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Heterozygote Advantage: Example, Overview

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  • 0:10 What Is Heterozygote…
  • 0:20 Heterozygote Advantage…
  • 0:58 Sickle Cell Trait
  • 2:09 Cystic Fibrosis
  • 2:55 Lesson Summary
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Lesson Transcript
Instructor: Beth Skwarecki
If two copies of a harmful allele are bad, why would a single copy be good for you? It's true - heterozygotes can have an advantage. Discover how some genetic diseases survive by giving their carriers an edge over everybody else.

What Is Heterozygote Advantage?

Even though having two copies of a disease-causing allele is a bad thing, in some cases, it can be good to have a single copy. This advantage, which comes from being a heterozygote (or having mismatched alleles of a gene), is called the heterozygote advantage.

Heterozygote Advantage and Common Diseases

Natural selection would normally keep harmful alleles from becoming popular. If you carry genes for a genetic disease, your children will be more likely to die or get sick and eventually, your harmful allele would be gone from the population.

But if there is a heterozygote advantage, then carriers of the disease (people who are heterozygous, with one normal allele and one for the disease) will be more likely to survive than people without the disease allele. Since the allele helps survival, it will spread throughout the population. This seems to be why some genetic diseases are very common.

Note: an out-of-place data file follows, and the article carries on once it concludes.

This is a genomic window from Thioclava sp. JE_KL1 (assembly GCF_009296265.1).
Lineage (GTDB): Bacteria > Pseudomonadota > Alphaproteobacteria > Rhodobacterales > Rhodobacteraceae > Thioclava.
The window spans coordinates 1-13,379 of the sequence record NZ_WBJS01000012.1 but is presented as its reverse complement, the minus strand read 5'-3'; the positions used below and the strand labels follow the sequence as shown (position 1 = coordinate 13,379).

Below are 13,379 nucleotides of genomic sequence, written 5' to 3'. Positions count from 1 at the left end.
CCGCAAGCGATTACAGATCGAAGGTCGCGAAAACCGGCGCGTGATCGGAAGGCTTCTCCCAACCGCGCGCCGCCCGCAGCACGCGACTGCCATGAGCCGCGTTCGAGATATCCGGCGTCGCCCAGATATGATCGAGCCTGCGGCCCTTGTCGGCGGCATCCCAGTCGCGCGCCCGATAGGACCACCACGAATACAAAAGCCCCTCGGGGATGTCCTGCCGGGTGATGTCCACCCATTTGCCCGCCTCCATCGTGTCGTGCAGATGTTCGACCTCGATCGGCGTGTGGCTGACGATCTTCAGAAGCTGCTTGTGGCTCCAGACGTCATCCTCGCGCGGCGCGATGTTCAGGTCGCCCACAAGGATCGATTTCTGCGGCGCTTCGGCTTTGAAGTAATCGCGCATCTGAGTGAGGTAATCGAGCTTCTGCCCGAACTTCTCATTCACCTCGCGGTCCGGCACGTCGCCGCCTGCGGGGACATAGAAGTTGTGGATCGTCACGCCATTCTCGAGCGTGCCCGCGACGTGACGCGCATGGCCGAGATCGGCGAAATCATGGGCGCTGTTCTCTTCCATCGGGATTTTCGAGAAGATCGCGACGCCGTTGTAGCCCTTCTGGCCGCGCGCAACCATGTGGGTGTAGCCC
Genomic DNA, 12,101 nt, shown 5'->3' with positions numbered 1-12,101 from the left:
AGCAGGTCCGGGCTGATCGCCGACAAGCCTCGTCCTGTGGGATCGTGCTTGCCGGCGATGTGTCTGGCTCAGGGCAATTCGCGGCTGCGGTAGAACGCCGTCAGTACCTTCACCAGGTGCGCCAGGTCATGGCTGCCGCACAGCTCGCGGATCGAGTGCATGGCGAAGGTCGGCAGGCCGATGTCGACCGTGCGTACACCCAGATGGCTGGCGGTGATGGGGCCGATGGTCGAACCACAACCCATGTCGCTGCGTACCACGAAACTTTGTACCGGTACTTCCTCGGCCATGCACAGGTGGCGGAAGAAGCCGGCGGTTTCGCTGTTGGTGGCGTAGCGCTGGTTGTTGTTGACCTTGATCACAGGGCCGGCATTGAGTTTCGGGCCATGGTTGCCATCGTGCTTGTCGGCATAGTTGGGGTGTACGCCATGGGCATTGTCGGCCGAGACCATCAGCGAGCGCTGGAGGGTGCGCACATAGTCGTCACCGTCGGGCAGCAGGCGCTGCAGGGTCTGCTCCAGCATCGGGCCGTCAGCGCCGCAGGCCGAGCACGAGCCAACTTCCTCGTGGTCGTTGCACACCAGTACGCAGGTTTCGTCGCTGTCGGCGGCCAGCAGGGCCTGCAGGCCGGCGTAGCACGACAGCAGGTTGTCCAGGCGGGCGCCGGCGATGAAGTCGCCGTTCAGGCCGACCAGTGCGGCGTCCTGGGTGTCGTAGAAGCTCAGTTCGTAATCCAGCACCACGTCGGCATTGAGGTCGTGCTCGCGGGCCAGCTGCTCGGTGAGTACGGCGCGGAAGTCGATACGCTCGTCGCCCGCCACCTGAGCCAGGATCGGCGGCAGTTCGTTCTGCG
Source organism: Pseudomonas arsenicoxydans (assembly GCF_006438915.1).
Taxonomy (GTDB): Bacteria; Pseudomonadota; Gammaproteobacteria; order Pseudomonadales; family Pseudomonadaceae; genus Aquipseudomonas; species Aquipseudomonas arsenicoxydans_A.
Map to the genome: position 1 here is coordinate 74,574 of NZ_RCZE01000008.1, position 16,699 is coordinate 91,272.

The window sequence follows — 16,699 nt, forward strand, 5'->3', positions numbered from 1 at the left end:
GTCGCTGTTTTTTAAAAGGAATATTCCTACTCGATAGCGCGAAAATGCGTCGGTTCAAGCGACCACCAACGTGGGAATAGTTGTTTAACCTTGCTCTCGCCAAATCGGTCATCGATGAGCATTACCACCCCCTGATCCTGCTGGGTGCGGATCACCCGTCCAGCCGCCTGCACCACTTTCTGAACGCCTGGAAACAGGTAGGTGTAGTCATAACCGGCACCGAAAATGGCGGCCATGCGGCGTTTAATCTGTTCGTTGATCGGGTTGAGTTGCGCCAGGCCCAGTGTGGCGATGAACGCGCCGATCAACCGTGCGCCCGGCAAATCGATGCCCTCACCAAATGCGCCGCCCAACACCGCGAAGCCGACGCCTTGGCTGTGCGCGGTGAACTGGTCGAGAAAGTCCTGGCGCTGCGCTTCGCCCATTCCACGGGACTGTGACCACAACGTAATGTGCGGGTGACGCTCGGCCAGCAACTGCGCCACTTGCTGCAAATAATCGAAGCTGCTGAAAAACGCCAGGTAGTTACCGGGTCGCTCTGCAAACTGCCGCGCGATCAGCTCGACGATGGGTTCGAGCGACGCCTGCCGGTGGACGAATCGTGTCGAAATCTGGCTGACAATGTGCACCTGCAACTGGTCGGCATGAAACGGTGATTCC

Sickle Cell Trait

Your red blood cells are essential to transport oxygen from your lungs to other parts of your body. They are normally round cells that can fit through the tight spaces of your smallest blood vessels.

Normal red blood cells are round. Sickled cells, not shown, are damaged in a way that affects their shape.
Normal red blood cells

But in people with sickle cell disease (who have two copies of the sickle cell allele), the cells can become misshapen. This can block blood flow, causing organ damage, and people with sickle cell disease are at risk of complications and may die in their 40s.

The allele is very common, though: up to 10-20% of people in certain parts of Africa carry at least one sickle cell allele. That's because there is a strong heterozygote advantage: people with one copy of the allele (we say they have the sickle cell trait) are resistant to the disease malaria.

In those same parts of Africa, mosquitoes can carry the malaria germ, a tiny parasite called plasmodium. It causes disease by burrowing into red blood cells. But in people with sickle cell trait, the red blood cells are resistant to malaria infection. That means people with the trait are protected from the disease and have an advantage over people without sickle cell trait.

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